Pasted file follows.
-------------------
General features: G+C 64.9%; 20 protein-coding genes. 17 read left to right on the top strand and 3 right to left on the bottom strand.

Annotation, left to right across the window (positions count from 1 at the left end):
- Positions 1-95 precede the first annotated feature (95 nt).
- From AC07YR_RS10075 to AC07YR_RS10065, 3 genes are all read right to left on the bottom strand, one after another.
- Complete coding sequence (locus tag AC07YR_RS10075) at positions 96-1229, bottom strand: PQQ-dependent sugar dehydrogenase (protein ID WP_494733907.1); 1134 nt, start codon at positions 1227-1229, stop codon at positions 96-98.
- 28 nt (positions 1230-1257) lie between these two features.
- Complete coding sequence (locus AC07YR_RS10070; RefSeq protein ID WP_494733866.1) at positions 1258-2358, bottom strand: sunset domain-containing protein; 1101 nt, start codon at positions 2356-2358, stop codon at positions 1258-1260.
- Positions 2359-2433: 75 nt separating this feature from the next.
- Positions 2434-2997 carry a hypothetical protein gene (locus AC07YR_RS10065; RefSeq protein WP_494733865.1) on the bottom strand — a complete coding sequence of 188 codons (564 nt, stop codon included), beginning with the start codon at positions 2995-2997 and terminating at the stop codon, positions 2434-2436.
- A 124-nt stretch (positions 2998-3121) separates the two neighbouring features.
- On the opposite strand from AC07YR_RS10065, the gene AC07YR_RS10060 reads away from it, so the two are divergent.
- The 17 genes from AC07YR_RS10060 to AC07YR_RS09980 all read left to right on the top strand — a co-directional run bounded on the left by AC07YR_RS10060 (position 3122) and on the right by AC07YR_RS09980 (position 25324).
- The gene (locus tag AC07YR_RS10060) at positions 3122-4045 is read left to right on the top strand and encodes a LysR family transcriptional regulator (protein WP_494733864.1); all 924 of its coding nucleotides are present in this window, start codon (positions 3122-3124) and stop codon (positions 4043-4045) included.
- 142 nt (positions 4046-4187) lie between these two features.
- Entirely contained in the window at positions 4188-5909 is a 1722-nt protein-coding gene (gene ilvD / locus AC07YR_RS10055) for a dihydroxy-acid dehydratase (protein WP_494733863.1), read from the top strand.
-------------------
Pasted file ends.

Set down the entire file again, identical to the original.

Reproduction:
General features: G+C 64.9%; 20 protein-coding genes. 17 read left to right on the top strand and 3 right to left on the bottom strand.

Annotation, left to right across the window (positions count from 1 at the left end):
- Positions 1-95 precede the first annotated feature (95 nt).
- From AC07YR_RS10075 to AC07YR_RS10065, 3 genes are all read right to left on the bottom strand, one after another.
- Complete coding sequence (locus tag AC07YR_RS10075) at positions 96-1229, bottom strand: PQQ-dependent sugar dehydrogenase (protein ID WP_494733907.1); 1134 nt, start codon at positions 1227-1229, stop codon at positions 96-98.
- 28 nt (positions 1230-1257) lie between these two features.
- Complete coding sequence (locus AC07YR_RS10070; RefSeq protein ID WP_494733866.1) at positions 1258-2358, bottom strand: sunset domain-containing protein; 1101 nt, start codon at positions 2356-2358, stop codon at positions 1258-1260.
- Positions 2359-2433: 75 nt separating this feature from the next.
- Positions 2434-2997 carry a hypothetical protein gene (locus AC07YR_RS10065; RefSeq protein WP_494733865.1) on the bottom strand — a complete coding sequence of 188 codons (564 nt, stop codon included), beginning with the start codon at positions 2995-2997 and terminating at the stop codon, positions 2434-2436.
- A 124-nt stretch (positions 2998-3121) separates the two neighbouring features.
- On the opposite strand from AC07YR_RS10065, the gene AC07YR_RS10060 reads away from it, so the two are divergent.
- The 17 genes from AC07YR_RS10060 to AC07YR_RS09980 all read left to right on the top strand — a co-directional run bounded on the left by AC07YR_RS10060 (position 3122) and on the right by AC07YR_RS09980 (position 25324).
- The gene (locus tag AC07YR_RS10060) at positions 3122-4045 is read left to right on the top strand and encodes a LysR family transcriptional regulator (protein WP_494733864.1); all 924 of its coding nucleotides are present in this window, start codon (positions 3122-3124) and stop codon (positions 4043-4045) included.
- 142 nt (positions 4046-4187) lie between these two features.
- Entirely contained in the window at positions 4188-5909 is a 1722-nt protein-coding gene (gene ilvD / locus AC07YR_RS10055) for a dihydroxy-acid dehydratase (protein WP_494733863.1), read from the top strand.